As threats multiply, more companies outsource security to MSSPs

SMBs benefit from more efficient, automated threat detection and response

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Pay­roll. Cus­tomer rela­tion­ship man­age­ment. Employ­ee benefits.

These are a few of the com­mon cost-of-doing-busi­ness func­tions most com­pa­nies must expense and which many have cho­sen to outsource.

You can add net­work secu­ri­ty to that list. In the dig­i­tal age, all com­pa­nies must come to grips with ris­ing expo­sures to crim­i­nal hack­ing; and many, espe­cial­ly small and mid­size busi­ness­es, are dis­cov­er­ing a wel­come out­sourc­ing alter­na­tive: man­aged secu­ri­ty ser­vice providers, or MSSPs.

IT bud­gets, includ­ing secu­ri­ty spend­ing, remain tight. Yet most com­pa­nies, by now, have acquired a port­fo­lio of cyber­se­cu­ri­ty sys­tems. In response, more niche ven­dors have sur­faced as third-par­ty man­agers to care­take the secu­ri­ty sys­tems com­pa­nies of any size might find too cum­ber­some to man­age in-house.

MSSPs func­tion as a con­tract­ed Secu­ri­ty Oper­a­tions Cen­ter, or SOC, remote­ly mon­i­tor­ing and tweak­ing secu­ri­ty sys­tems for their clients 24 hours a day. Ser­vices typ­i­cal­ly include keep­ing anti-mal­ware updat­ed; pro­vid­ing secure back­up; and car­ry­ing out vul­ner­a­bil­i­ty patch­ing and web con­tent fil­ter­ing. They also can admin­is­ter intru­sion detec­tion; man­age vir­tu­al pri­vate net­works; mon­i­tor fire­walls and secu­ri­ty gate­ways; and do post-breach foren­sic analysis.

It’s “the largest and fastest grow­ing IT secu­ri­ty ser­vice,” says Steve Kel­ley, chief mar­ket­ing offi­cer for Trust­wave, which com­petes in the sec­tor. “Just about any busi­ness is at risk.”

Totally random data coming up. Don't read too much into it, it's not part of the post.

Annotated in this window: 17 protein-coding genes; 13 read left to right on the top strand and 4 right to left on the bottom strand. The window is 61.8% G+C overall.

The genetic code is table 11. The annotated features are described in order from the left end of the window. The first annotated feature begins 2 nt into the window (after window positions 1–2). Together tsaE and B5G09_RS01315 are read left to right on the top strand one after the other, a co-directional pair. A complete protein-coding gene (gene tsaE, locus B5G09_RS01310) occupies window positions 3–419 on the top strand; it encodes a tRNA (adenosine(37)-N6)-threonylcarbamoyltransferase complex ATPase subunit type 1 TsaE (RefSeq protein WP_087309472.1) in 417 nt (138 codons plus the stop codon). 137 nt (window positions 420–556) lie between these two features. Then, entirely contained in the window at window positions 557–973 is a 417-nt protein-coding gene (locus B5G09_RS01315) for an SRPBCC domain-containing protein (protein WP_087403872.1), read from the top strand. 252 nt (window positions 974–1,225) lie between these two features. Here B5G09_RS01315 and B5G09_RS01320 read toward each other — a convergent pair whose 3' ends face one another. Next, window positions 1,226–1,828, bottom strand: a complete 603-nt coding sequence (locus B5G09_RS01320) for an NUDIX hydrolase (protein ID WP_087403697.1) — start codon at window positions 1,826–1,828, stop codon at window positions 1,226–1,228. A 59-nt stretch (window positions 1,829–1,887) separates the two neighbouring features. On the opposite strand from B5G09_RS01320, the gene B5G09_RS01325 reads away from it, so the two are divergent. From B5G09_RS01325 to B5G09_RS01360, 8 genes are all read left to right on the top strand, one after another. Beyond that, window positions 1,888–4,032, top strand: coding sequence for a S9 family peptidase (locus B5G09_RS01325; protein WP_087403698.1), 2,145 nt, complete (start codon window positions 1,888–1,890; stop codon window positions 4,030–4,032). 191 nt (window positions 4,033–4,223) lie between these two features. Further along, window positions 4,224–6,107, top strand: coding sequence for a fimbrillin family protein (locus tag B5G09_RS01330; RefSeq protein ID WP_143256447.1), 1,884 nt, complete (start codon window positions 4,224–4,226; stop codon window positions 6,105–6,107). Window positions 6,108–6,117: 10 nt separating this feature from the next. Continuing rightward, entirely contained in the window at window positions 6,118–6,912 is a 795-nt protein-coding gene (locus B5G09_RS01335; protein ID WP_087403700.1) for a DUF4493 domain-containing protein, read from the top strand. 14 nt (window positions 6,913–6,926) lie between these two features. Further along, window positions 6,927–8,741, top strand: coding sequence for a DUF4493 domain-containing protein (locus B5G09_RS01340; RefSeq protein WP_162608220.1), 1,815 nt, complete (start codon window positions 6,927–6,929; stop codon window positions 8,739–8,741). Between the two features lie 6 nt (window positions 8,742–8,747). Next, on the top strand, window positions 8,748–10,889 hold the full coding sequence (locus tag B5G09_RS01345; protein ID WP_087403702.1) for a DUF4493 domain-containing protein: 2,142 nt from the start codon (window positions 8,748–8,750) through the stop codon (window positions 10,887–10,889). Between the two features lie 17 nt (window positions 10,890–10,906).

In a sur­vey of in-house IT secu­ri­ty pro­fes­sion­als by Trust­wave that was released in Feb­ru­ary, 86 per­cent said they either already part­ner or plan to part­ner with an MSSP. That was up from 78 per­cent a year ago.

In 2014, the glob­al mar­ket for secu­ri­ty out­sourc­ing totaled $13.8 bil­lion, with an annu­al growth rate of 15.4 per­cent fore­cast through 2019, accord­ing to tech indus­try research firm Gart­ner. A large chunk of it comes from man­aged secu­ri­ty ser­vices, which account­ed for $7.9 bil­lion world­wide, it says.

With so many secu­ri­ty tools and ser­vices avail­able, the MSSP mar­ket remains heav­i­ly frag­ment­ed. Some of the house­hold brands—IBM, Ver­i­zon, AT&T and Symantec—offer a com­pre­hen­sive set of ser­vices for enter­prise clients that have a mul­ti­tude of end­points (desk­tops, work­sta­tions and mobile devices).

For exam­ple, IBM’s man­aged secu­ri­ty ser­vice divi­sion han­dles “threat data from more than 270 mil­lion end­points and man­ages approx­i­mate­ly 25 bil­lion secu­ri­ty events dai­ly for clients world­wide,” wrote Kel­ly Kavanagh and Toby Bus­sa, ana­lysts at Gart­ner, in their recent report about the state of the MSSP segment.

Carl Banzhof, LOGICnow vice president of engineering
Carl Banzhof, LOG­IC­now vice pres­i­dent of engineering

Anoth­er seg­ment of the man­aged secu­ri­ty mar­ket is com­posed of con­sult­ing tech­ni­cians who cater to very small busi­ness­es. These MSSPs are typ­i­cal­ly mom-and-pop shops them­selves with one or two employ­ees who assem­ble and inte­grate prod­ucts devel­oped by oth­ers, says Carl Banzhof, vice pres­i­dent of engi­neer­ing for LOG­IC­now.